Dancing to avoid pass-rush pressure on third-and-goal, the leader of the Pack zinged an off-balance rocket through airtight coverage to his fullback for a touchdown.
It was the kind of throw No. 4 had made time after time.
Turns out No. 12 can do it, too.
And Aaron Rodgers added a few things Brett Favre rarely did in his final few years in Green Bay on Monday night, scrambling for first downs and plunging into the end zone on a quarterback sneak to clinch a 24-19 victory over the Minnesota Vikings.
Given all the drama of Favre's unretirement saga at the beginning of training camp, Rodgers was relieved to get his first regular-season start out of the way. Still, he seemed to be enjoying life as the starter.
``Tonight, knowing I was going to get the first snap was pretty special,'' Rodgers said. ``And running out of the tunnel to the electric atmosphere that we had, it was a pretty special night.''
And what about that ``Lambeau Leap'' he performed after scoring on the QB sneak in the fourth quarter?
``I've been dreaming about that for four years, to be honest,'' Rodgers said.
Rodgers - who spent most of the past three seasons backing up Favre after the Packers drafted him in the first round in 2005 - passed his first real test Monday, going 18-of-22 for 178 yards with passing and rushing touchdowns.
He got help from punt returner Will Blackmon, safety Atari Bigby and running back Ryan Grant to claim the Packers' fifth straight victory in a bitter division rivalry - one that became even more intense when the Packers accused the Vikings of tampering with the then-retired Favre in the offseason, a charge that was dismissed by NFL commissioner Roger Goodell but hardly forgotten by either side.
``I'm happy we won, and that he played well,'' Packers coach Mike McCarthy said. ``That's what's important. I don't really get caught up in all the other things. And it's important for him not to, too.''
Rodgers didn't put on the feast-or-famine show that became Favre's trademark.
But he was effective. And, at times, pretty darn entertaining.
Most important, he walked off the field a winner for a team and fan base that had been cheering the same starting quarterback since 1992 and watched in disbelief as an ugly divorce between Favre and the Packers played out in camp.
Now Favre is playing for the New York Jets and Rodgers seems to have won over the fans - at least for this week. The Vikings' own quarterback questions, however, remain unanswered.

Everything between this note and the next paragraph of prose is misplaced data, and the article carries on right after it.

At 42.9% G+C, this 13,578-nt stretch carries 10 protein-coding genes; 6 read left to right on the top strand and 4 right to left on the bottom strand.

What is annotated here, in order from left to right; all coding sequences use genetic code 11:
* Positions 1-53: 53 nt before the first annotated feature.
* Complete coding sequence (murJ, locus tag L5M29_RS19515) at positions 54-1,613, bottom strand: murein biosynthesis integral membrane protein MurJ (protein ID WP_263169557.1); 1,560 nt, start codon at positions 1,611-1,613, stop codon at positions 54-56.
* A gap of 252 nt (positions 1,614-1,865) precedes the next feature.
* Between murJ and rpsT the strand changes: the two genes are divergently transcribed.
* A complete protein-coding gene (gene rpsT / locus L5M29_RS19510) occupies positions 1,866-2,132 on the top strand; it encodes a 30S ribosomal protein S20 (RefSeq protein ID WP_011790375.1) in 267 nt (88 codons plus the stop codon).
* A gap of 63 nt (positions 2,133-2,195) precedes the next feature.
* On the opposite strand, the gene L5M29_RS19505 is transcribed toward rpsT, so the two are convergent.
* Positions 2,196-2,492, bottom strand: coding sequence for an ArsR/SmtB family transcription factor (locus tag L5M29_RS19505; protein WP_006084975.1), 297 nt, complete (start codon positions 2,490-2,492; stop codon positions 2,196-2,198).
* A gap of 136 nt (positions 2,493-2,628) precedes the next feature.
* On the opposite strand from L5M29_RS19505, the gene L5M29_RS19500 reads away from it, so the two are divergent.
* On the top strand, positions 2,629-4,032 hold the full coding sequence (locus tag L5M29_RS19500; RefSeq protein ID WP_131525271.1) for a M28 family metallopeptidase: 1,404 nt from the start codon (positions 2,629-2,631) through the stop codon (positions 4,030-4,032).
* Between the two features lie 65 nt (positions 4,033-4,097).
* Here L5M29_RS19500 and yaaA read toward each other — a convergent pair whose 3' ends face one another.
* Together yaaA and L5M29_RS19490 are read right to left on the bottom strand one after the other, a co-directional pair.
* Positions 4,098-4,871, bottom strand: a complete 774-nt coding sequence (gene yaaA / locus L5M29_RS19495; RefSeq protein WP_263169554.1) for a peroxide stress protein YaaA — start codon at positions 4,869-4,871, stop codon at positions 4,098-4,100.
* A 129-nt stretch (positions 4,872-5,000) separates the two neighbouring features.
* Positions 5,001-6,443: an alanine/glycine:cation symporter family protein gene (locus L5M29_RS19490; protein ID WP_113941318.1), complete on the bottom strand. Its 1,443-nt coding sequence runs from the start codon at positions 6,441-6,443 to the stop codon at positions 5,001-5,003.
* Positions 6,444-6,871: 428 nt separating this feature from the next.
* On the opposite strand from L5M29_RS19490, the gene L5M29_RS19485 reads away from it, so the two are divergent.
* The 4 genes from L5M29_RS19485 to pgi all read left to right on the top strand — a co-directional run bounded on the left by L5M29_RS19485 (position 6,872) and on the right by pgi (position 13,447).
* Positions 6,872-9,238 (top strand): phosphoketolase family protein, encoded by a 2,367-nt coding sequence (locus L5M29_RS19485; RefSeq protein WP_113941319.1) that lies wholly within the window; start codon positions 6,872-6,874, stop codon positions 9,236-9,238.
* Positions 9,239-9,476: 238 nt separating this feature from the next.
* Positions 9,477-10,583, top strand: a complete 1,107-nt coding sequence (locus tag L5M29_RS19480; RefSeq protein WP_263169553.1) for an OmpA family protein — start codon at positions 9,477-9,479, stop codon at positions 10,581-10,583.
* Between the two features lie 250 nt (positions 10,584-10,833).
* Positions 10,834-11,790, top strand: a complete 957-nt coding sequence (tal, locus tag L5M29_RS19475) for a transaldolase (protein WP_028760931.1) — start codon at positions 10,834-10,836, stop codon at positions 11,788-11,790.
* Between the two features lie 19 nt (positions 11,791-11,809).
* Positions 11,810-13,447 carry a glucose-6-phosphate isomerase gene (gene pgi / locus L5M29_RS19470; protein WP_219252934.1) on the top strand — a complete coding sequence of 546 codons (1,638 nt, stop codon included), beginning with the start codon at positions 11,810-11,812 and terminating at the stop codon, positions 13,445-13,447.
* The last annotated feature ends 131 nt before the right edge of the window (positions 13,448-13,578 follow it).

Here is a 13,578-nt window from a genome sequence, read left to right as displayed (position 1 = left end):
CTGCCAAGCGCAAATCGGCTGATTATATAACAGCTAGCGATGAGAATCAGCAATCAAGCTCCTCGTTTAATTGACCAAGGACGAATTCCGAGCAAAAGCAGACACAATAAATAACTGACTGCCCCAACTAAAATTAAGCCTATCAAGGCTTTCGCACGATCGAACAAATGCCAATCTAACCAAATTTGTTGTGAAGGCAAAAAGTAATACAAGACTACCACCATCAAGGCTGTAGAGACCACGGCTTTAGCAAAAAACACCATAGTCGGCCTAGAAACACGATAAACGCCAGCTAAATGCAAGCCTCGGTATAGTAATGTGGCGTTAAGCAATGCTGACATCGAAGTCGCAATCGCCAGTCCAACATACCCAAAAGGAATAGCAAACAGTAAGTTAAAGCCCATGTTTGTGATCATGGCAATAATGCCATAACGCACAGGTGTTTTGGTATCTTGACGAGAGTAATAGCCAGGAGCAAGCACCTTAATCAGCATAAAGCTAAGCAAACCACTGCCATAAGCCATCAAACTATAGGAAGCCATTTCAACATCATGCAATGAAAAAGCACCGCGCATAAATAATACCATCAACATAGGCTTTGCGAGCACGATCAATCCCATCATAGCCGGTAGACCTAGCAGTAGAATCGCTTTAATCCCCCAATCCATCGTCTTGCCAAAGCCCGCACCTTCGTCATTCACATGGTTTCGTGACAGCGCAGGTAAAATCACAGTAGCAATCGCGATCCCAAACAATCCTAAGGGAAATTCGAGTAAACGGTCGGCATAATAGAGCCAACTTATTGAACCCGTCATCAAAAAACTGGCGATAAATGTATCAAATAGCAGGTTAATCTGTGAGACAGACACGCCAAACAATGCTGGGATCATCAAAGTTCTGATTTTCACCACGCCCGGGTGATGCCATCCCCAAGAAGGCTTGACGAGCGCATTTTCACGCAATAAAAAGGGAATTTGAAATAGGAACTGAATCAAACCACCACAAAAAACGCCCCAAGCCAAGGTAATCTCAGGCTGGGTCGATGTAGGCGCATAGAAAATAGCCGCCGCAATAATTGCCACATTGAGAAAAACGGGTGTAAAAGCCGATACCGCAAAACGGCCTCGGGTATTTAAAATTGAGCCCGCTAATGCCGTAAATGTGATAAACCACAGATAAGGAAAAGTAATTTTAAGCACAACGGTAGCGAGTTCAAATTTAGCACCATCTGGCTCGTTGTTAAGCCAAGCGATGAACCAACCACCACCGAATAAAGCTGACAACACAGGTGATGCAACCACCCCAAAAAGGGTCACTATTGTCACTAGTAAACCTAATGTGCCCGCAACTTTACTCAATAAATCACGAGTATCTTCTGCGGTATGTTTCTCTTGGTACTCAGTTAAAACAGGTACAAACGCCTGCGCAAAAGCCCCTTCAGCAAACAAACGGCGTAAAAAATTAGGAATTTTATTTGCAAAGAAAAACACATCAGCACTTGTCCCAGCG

Tarvaris Jackson, who hadn't played since after injuring his knee in an Aug. 16 preseason game against Baltimore, was 2-of-7 for 16 yards in a rough first half.
He seemed to find his rhythm in the second half, directing two fourth-quarter scoring drives. But he was intercepted by Bigby to end the Vikings' hopes of a comeback.
``It was just too wide open for me not to complete that pass, point-blank,'' said Jackson, who finished 16-of-35 for 178 yards with a touchdown and an interception. ``I just knew we were going to win.''
And it wasn't much of a debut for new Vikings defensive end Jared Allen, who didn't sack Rodgers or even register a tackle.
``This is one of like the least productive games I've ever had in my life,'' Allen said. ``And I'm not going to let that happen again.''
Now the Vikings will have to wait until Nov. 9 for another shot at beating the Packers.
``I'm sick of losing to them,'' said running back Adrian Peterson, who rushed for 103 yards and a touchdown. ``Any team, but especially Green Bay.''
Allen thought the Vikings missed an opportunity after getting to Rodgers and the Packers early.
``We were shutting him down,'' Allen said. ``And then they hit a couple of big plays and they got a momentum swing.''
Rodgers shrugged off a shaky, penalty-filled start to heave a 56-yard pass to Greg Jennings on the first play of the Packers' third possession to set up first-and-goal.
The Packers stalled on the goal line, but Rodgers found fullback Korey Hall for a touchdown on third-and-goal to give the Packers a 7-3 lead in the second quarter.
Later, with the Packers leading 10-6 in the third quarter, Blackmon's 76-yard punt return extended the Packers' lead to 11 going into the fourth quarter.
But Jackson answered with a 23-yard touchdown pass to Sidney Rice on fourth-and-1. A 2-point conversion attempt failed, and the Packers led by five.
Grant then broke free for a 57-yard run and came up just shy of the goal line. Rodgers was stuffed on his first attempt at a quarterback sneak but plunged into the end zone on the second try.
Jackson then led the Vikings on an 11-play drive that ended with a 3-yard touchdown run by Peterson, cutting the Packers' lead to 24-19 with 2:39 remaining.
An onside kick attempt bounced out of bounds but the Vikings forced the Packers to punt, giving the ball back to Minnesota at its own 31 with 1:51 remaining. With the Vikings driving near midfield with under a minute remaining, Bigby stepped in front of Jackson's pass for an interception to put the game away.
Jackson blamed himself, but Vikings coach Brad Childress said there was plenty of blame to go around.
``We put ourselves in a position to come back up the field and win, and unfortunately the only turnover of the game ended it,'' Childress said. ``I think it's all about for us developing consistency. We really lost this thing as a team.''
Notes: Rice's touchdown catch with 14:12 left in the fourth quarter ended a long offensive scoring drought for the Vikings at Lambeau Field. Their last offensive touchdown came with 46 seconds remaining in the third quarter of the teams' 2005 meeting - a span of more than 12 quarters. ... Green Bay's five-game winning streak is the longest in the Packers-Vikings series since the Packers won five straight in the 1983-85 seasons. ... Minnesota's Cedric Griffin blocked a 33-yard field goal attempt to end the first half.
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